“You’re seeing boards of directors, of trustees, and presidents and athletic directors saying ‘You know you’ve done a great job here. We love you. We pay you really well. You get all this adoration. You’ve got to live by the rules.’” Emmert went on to say, “And that’s a good thing.”

Well Mark, in reference to your statement, Joe did live by the rules of the University, of the NCAA, and of the law. However, you omitted the fact that Joe Paterno and the Penn State Football Program did not commit even one major NCAA violation in 61 years. Mr. Emmert, we are talking about a man who had a great family life, who gave so much more than he received, and whose motto of his football program was Success With Honor. And yes, he lived by his credo as well as your rules. In fact, in 2011 Joe Paterno’s Success With Honor initiative earned Penn State the ranking of the #1 academic football program in the country.

In the article, Mark Emmert said the five coaches who were fired (Paterno, Tressel, Petrino, Davis, and Pearl) had been considered “untouchable” in the past. Well, I would like to correct Mr. Emmert. The only “untouchable” in the history of college sports is the NCAA. You and your group are not accountable to anyone, as your actions have shown through the years. The only other “untouchable” within the College and University ranks is the Board of Trustees. Once again, they are not held accountable to anyone, despite their misdeeds.

If a person or organization is found guilty of a misdeed after the investigation, I wholeheartedly support the action of them being held accountable. In my opinion, there should be no exceptions, including the NCAA and the Board of Trustees.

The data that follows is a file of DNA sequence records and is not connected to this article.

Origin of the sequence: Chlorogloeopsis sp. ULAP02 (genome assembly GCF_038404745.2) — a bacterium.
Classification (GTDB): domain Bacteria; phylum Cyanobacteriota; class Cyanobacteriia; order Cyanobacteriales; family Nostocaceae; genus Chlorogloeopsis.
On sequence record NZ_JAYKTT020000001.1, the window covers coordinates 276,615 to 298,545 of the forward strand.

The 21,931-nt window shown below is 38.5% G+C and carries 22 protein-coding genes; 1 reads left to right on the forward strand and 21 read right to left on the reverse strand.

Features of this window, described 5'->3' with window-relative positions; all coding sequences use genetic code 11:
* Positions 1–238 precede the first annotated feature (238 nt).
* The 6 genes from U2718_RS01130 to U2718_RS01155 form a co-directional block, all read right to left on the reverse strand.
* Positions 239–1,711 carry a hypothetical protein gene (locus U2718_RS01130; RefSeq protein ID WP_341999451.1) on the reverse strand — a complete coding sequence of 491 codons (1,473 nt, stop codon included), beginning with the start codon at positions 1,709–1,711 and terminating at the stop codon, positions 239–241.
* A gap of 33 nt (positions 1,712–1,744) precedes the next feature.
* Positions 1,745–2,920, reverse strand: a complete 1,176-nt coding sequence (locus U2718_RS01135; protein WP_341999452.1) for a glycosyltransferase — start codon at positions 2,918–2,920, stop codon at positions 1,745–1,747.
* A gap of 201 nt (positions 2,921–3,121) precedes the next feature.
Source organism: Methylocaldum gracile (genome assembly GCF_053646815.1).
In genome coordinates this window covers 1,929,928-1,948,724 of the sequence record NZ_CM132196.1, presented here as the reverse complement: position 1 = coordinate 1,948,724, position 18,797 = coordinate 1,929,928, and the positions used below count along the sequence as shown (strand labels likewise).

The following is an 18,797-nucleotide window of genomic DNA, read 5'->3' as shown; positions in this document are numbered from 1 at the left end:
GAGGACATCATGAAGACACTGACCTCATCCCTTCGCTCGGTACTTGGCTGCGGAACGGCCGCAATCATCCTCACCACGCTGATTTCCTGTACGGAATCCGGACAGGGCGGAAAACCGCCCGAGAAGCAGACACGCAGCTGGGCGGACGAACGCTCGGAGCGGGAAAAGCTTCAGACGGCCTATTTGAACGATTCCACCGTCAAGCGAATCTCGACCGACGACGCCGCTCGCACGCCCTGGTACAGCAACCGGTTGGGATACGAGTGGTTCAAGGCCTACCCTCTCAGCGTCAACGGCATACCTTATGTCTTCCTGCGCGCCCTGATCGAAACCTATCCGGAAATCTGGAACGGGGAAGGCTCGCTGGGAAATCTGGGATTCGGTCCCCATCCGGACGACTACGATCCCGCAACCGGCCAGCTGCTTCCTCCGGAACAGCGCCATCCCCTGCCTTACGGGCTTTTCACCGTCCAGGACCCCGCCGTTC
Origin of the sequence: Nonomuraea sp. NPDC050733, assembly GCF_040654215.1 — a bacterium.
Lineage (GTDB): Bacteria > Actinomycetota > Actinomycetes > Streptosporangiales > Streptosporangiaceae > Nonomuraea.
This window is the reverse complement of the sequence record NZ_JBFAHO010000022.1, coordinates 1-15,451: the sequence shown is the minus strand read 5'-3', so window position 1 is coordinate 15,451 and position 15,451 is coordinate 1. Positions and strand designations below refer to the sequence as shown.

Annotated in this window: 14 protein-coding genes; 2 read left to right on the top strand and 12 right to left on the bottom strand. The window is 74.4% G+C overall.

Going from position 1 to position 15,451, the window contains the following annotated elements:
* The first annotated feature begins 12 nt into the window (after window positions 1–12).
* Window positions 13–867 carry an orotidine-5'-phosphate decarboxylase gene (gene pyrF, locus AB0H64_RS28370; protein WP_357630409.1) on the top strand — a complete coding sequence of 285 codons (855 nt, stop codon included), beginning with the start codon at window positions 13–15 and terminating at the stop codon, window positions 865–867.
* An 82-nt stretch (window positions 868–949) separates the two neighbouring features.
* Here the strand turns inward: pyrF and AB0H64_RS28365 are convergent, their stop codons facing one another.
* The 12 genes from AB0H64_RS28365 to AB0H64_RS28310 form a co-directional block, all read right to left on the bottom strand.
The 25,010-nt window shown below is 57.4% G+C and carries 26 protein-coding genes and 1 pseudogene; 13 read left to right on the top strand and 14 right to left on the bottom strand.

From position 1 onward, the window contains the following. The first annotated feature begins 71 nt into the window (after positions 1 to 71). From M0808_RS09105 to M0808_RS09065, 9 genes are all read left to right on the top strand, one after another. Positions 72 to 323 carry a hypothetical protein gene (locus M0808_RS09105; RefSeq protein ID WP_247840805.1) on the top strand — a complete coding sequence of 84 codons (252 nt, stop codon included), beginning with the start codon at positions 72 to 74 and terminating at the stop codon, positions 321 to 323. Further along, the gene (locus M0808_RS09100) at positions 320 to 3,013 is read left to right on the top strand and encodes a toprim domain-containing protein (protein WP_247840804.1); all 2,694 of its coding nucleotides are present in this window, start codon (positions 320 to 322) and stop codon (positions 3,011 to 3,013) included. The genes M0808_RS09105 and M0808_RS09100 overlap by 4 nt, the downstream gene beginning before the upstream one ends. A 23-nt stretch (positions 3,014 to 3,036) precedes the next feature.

Franco Harris

PSU '72



Dawnelle April 26, 2012 at 09:49 PM
Bravo, Mr. Harris! I think it is beyond ridiculous that the media AND Penn State have acted as if Papa Joe was the molestor. I am very bitter towards The Meadows for their actions, and even though I am not a big gambler, I HAVE been to the casino now and then. But never again. I wish I had only made one mistake in MY life.
Joyce April 27, 2012 at 07:20 AM
There are no heroes at Penn State right now...perhaps there never were. Many people witnessed, heard of, were told, investigated, and ignored the plight of children. In what world do grown men, when told that a coach was showering alone in campus locker rooms with a child as young as 10, call that "horsing around"...and in what world do they not immediately seek out that child and see to his well-being? That...in and of itself..is enabling child abuse. Period. Joe Paterno was only one of many who let down the victims, the team, the university, and the community. This failure is not something that has yet to be proven...this is something Paterno himself acknowledged...and that in and of itself constitutes reason for dismissal. IF we find out that Paterno and other officials knew of Sandusky's behavior in 1998 and forced him to retire without taking steps to protect his victims, that takes Paterno's failure from just a moral one to a criminal level. That Penn State students and alumni are focused on the firing of Paterno is also a symptom of the dangerous cultural illness that allowed this to happen in the first place. Mr. Harris...where is your outrage that children were victimized?